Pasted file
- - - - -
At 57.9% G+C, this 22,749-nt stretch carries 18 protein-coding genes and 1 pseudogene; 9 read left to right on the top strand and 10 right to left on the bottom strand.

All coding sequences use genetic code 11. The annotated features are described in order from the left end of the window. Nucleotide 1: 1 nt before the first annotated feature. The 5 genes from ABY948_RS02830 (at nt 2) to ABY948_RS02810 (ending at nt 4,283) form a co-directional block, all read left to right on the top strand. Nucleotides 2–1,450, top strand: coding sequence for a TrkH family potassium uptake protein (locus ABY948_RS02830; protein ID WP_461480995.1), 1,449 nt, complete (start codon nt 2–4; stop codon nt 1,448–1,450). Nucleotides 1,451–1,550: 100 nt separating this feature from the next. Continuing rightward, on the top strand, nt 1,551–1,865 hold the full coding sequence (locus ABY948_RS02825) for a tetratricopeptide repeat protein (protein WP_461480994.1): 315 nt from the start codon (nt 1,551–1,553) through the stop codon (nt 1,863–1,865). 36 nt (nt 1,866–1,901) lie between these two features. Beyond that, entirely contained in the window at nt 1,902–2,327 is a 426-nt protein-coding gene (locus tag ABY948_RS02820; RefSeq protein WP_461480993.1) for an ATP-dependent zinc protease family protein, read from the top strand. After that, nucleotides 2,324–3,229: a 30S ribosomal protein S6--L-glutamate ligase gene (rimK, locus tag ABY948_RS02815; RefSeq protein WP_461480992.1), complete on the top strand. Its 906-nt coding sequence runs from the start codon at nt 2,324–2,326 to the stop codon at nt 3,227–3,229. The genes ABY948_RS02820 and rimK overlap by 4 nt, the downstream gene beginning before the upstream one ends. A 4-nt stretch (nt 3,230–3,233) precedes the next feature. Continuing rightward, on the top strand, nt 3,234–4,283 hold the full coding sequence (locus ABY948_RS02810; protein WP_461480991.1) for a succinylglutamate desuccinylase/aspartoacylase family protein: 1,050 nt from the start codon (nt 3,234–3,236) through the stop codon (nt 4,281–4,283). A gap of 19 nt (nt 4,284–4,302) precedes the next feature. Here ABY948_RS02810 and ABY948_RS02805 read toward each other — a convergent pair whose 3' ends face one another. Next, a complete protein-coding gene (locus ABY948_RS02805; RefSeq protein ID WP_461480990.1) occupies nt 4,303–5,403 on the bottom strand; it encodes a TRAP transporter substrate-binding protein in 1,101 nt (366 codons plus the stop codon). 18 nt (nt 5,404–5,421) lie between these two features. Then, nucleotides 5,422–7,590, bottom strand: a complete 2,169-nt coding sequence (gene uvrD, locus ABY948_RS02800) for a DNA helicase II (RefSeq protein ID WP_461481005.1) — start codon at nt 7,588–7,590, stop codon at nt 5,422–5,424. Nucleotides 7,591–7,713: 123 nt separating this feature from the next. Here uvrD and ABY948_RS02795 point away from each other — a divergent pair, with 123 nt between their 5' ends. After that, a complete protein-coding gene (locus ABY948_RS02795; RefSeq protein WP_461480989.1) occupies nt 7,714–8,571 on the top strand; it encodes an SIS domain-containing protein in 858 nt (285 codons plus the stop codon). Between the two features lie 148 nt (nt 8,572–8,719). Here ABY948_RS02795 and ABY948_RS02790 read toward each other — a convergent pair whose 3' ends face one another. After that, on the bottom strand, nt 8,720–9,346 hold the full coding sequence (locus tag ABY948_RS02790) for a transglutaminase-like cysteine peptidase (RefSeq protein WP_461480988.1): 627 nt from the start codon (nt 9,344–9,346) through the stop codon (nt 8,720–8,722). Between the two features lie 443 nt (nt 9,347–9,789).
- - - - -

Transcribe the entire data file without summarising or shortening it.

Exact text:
At 57.9% G+C, this 22,749-nt stretch carries 18 protein-coding genes and 1 pseudogene; 9 read left to right on the top strand and 10 right to left on the bottom strand.

All coding sequences use genetic code 11. The annotated features are described in order from the left end of the window. Nucleotide 1: 1 nt before the first annotated feature. The 5 genes from ABY948_RS02830 (at nt 2) to ABY948_RS02810 (ending at nt 4,283) form a co-directional block, all read left to right on the top strand. Nucleotides 2–1,450, top strand: coding sequence for a TrkH family potassium uptake protein (locus ABY948_RS02830; protein ID WP_461480995.1), 1,449 nt, complete (start codon nt 2–4; stop codon nt 1,448–1,450). Nucleotides 1,451–1,550: 100 nt separating this feature from the next. Continuing rightward, on the top strand, nt 1,551–1,865 hold the full coding sequence (locus ABY948_RS02825) for a tetratricopeptide repeat protein (protein WP_461480994.1): 315 nt from the start codon (nt 1,551–1,553) through the stop codon (nt 1,863–1,865). 36 nt (nt 1,866–1,901) lie between these two features. Beyond that, entirely contained in the window at nt 1,902–2,327 is a 426-nt protein-coding gene (locus tag ABY948_RS02820; RefSeq protein WP_461480993.1) for an ATP-dependent zinc protease family protein, read from the top strand. After that, nucleotides 2,324–3,229: a 30S ribosomal protein S6--L-glutamate ligase gene (rimK, locus tag ABY948_RS02815; RefSeq protein WP_461480992.1), complete on the top strand. Its 906-nt coding sequence runs from the start codon at nt 2,324–2,326 to the stop codon at nt 3,227–3,229. The genes ABY948_RS02820 and rimK overlap by 4 nt, the downstream gene beginning before the upstream one ends. A 4-nt stretch (nt 3,230–3,233) precedes the next feature. Continuing rightward, on the top strand, nt 3,234–4,283 hold the full coding sequence (locus ABY948_RS02810; protein WP_461480991.1) for a succinylglutamate desuccinylase/aspartoacylase family protein: 1,050 nt from the start codon (nt 3,234–3,236) through the stop codon (nt 4,281–4,283). A gap of 19 nt (nt 4,284–4,302) precedes the next feature. Here ABY948_RS02810 and ABY948_RS02805 read toward each other — a convergent pair whose 3' ends face one another. Next, a complete protein-coding gene (locus ABY948_RS02805; RefSeq protein ID WP_461480990.1) occupies nt 4,303–5,403 on the bottom strand; it encodes a TRAP transporter substrate-binding protein in 1,101 nt (366 codons plus the stop codon). 18 nt (nt 5,404–5,421) lie between these two features. Then, nucleotides 5,422–7,590, bottom strand: a complete 2,169-nt coding sequence (gene uvrD, locus ABY948_RS02800) for a DNA helicase II (RefSeq protein ID WP_461481005.1) — start codon at nt 7,588–7,590, stop codon at nt 5,422–5,424. Nucleotides 7,591–7,713: 123 nt separating this feature from the next. Here uvrD and ABY948_RS02795 point away from each other — a divergent pair, with 123 nt between their 5' ends. After that, a complete protein-coding gene (locus ABY948_RS02795; RefSeq protein WP_461480989.1) occupies nt 7,714–8,571 on the top strand; it encodes an SIS domain-containing protein in 858 nt (285 codons plus the stop codon). Between the two features lie 148 nt (nt 8,572–8,719). Here ABY948_RS02795 and ABY948_RS02790 read toward each other — a convergent pair whose 3' ends face one another. After that, on the bottom strand, nt 8,720–9,346 hold the full coding sequence (locus tag ABY948_RS02790) for a transglutaminase-like cysteine peptidase (RefSeq protein WP_461480988.1): 627 nt from the start codon (nt 9,344–9,346) through the stop codon (nt 8,720–8,722). Between the two features lie 443 nt (nt 9,347–9,789).